4 thoughts on “Navigating The Storms Of Life, Together

  1. Lindsay Smith

    Thank you for sharing your story Steve. I really like the part about working through our challenges, even though often we’d prefer to go around them or have them disappear altogether. It is true that in walking through each challenge, we develop new skills and strengthen our support system. I absolutely agree that having a strong support system is vital. What are some ways that you would suggest for both parents and teens to develop their support systems?

    1. Steve Dang

      Creating a support structure is one of the most important things we can do for our family. First, I would reflect back on your family’s life, are their faces or names that keep cropping up in the good times and bad? Who are they? Family? Friends? Neighbors? Coaches? Second, I would consider doing something special, like hosting a dinner with these people where you can celebrate and appreciate their friendship through those times. Take a moment to recall and share those stories, you will be blessing each other. Sometimes we make the assumption that specific people know that we are counting on them and when they don’t come through, we can grow resentful. On the other hand, when people know we are counting on them and appreciate them, it adds intentionality to your relationship. They might be the first people who call you when they learn of your circumstances. They become another meaningful adult voice in your kids life that you can trust to give them sound advice. They might even become the first people you call at 1 AM when something goes wrong, or the first call you make when there is something to celebrate! It’s important that your network celebrates and carries your family well. Third, leave room to be surprised at who will show up at your bedside. Sometimes we can get so rigid about the people we “prefer” to be at our bedside, but when we relinquish those expectations, we might find new and beautiful relationships emerge out of the ashes. In recap for building your network- start small: who is in your life now? Identify, call out and celebrate: do they know you are counting on them and do you celebrate life with them? Finally, leave room for surprises: sometimes the most unexpected relationships emerge from unexpected places from unexpected people.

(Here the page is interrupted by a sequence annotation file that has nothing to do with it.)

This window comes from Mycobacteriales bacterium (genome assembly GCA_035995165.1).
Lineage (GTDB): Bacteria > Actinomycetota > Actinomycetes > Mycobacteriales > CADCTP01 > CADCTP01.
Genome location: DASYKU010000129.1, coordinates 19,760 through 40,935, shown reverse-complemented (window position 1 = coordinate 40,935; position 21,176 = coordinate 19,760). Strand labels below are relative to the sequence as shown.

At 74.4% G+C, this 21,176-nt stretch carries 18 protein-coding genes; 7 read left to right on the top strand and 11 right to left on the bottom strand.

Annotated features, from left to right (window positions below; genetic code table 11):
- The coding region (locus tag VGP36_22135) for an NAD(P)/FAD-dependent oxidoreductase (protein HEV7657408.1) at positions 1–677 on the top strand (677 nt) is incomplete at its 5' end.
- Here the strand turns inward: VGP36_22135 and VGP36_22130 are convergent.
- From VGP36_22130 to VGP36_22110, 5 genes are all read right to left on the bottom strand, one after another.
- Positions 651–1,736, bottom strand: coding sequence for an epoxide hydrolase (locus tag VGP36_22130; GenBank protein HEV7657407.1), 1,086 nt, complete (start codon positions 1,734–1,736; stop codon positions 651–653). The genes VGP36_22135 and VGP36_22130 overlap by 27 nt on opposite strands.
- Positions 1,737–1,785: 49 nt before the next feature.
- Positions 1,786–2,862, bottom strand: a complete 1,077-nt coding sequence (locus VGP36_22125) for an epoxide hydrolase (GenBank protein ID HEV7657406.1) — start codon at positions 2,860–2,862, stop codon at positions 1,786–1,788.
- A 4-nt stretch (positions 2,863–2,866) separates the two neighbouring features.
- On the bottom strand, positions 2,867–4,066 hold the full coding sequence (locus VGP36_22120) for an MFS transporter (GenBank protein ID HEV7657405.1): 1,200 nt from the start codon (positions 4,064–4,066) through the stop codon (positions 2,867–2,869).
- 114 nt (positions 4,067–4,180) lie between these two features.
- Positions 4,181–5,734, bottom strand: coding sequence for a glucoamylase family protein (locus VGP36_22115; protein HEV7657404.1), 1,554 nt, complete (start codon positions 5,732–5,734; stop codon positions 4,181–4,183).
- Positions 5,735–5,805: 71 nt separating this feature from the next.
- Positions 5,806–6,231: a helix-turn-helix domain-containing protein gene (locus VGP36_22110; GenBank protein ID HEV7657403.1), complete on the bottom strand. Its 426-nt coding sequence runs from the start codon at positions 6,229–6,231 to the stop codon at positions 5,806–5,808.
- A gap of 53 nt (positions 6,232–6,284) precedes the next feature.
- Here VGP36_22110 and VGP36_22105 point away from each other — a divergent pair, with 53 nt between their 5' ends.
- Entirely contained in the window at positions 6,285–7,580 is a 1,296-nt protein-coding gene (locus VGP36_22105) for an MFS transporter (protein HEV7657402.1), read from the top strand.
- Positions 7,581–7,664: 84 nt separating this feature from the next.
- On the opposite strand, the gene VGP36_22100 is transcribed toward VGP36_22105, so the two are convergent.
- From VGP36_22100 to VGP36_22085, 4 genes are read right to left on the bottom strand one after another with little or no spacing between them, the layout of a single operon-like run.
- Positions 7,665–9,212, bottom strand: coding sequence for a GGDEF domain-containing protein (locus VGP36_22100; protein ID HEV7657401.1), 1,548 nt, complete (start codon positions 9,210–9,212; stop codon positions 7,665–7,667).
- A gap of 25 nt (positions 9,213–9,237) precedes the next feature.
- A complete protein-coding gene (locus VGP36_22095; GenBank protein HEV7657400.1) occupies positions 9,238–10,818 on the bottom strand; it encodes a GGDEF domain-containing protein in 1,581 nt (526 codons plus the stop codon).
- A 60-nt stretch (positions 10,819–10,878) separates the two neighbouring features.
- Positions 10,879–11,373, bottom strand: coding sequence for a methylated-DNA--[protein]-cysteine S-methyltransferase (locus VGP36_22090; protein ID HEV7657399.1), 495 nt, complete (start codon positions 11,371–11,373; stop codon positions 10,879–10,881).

2. Carol Satterlee

    Steve, I am moved by your story and so appreciate your sharing it here. What I feel and receive from you is your spirituality, the positive attitude you exude, the journey and thus wisdom you have discovered along the way. Your message completely resonates for me when I reflect back on our own family crisis we faced years ago. There are definite stages in crisis, something I compared to the stages of grief.

    Being “brave” comes after recognizing, acknowledging and getting passed the myriad of emotions that come at you. For me it was fear, denial, guilt, helplessness, and looking for blame. I acknowledge my own spirituality that got me through along with my amazingly supportive husband. With him, I knew we could get through anything. This is where the support comes in. In my case, it was about choosing wisely who we would share this crisis with. I was quite intentional about who I let in based on the kind of unconditional support I/we needed. It was quite a journey and one I also chose to grow and learn about life, love and relationships.

    Thank you for your powerful story and the amazing spirit you display through this piece. With immense respect for you — Carol